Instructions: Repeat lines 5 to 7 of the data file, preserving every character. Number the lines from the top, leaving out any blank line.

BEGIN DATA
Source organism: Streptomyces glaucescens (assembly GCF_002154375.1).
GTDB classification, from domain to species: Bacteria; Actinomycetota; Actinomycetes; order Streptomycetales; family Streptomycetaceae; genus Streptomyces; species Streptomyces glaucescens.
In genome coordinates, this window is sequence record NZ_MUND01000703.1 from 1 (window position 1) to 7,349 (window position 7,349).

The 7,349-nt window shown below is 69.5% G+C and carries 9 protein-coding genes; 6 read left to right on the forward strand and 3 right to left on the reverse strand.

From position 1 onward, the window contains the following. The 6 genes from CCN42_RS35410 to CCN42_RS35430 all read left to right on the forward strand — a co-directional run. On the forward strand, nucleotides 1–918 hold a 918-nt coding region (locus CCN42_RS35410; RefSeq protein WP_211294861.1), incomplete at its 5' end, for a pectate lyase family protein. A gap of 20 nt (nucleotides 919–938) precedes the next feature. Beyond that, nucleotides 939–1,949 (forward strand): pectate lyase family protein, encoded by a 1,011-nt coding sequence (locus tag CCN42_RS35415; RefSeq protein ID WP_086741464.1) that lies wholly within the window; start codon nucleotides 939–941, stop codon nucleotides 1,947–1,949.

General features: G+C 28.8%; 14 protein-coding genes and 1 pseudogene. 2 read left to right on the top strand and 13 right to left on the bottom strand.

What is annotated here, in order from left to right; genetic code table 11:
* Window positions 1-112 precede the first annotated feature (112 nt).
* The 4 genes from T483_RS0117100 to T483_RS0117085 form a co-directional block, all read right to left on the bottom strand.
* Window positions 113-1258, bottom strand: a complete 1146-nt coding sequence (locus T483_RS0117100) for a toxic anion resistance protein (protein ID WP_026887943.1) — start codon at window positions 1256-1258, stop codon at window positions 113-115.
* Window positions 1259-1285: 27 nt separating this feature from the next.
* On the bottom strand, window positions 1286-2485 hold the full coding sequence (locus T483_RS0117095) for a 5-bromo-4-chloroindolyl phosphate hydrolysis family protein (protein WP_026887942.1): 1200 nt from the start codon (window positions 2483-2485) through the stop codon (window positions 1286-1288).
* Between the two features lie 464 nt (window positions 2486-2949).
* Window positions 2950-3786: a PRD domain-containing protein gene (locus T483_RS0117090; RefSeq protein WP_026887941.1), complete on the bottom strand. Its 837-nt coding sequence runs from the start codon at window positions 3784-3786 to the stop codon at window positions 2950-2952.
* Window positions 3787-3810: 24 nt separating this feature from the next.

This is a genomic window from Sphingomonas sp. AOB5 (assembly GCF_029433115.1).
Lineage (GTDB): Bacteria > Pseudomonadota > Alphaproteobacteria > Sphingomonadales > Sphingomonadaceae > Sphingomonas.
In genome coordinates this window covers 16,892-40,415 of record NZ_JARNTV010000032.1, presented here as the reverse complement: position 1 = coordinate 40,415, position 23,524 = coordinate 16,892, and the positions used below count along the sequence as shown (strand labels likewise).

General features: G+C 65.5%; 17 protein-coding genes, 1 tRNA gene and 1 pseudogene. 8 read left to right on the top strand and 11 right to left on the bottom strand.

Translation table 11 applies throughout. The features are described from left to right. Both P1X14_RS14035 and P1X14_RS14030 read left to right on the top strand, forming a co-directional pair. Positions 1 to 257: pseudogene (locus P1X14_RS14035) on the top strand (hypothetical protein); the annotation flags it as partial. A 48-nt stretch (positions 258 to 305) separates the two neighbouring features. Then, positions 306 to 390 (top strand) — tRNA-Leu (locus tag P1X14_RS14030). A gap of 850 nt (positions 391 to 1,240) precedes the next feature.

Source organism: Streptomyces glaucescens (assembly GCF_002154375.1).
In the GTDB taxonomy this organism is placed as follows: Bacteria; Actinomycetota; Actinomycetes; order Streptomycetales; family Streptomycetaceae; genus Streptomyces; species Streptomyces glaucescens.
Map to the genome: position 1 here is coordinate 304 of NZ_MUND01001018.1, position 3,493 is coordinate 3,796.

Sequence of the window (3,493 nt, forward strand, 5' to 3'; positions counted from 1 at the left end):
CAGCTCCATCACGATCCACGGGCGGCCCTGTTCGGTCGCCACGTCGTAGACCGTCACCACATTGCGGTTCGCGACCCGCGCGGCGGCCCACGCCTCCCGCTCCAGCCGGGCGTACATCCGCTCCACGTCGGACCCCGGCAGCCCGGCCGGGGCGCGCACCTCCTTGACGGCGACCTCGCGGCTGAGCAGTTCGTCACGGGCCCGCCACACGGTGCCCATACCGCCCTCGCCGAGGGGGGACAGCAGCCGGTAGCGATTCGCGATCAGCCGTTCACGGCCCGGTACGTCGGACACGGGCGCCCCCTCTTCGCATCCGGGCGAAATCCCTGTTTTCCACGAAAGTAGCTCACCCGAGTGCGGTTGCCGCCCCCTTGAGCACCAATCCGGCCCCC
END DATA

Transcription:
From position 1 onward, the window contains the following. The 6 genes from CCN42_RS35410 to CCN42_RS35430 all read left to right on the forward strand — a co-directional run. On the forward strand, nucleotides 1–918 hold a 918-nt coding region (locus CCN42_RS35410; RefSeq protein WP_211294861.1), incomplete at its 5' end, for a pectate lyase family protein. A gap of 20 nt (nucleotides 919–938) precedes the next feature. Beyond that, nucleotides 939–1,949 (forward strand): pectate lyase family protein, encoded by a 1,011-nt coding sequence (locus tag CCN42_RS35415; RefSeq protein ID WP_086741464.1) that lies wholly within the window; start codon nucleotides 939–941, stop codon nucleotides 1,947–1,949.

General features: G+C 28.8%; 14 protein-coding genes and 1 pseudogene. 2 read left to right on the top strand and 13 right to left on the bottom strand.

What is annotated here, in order from left to right; genetic code table 11: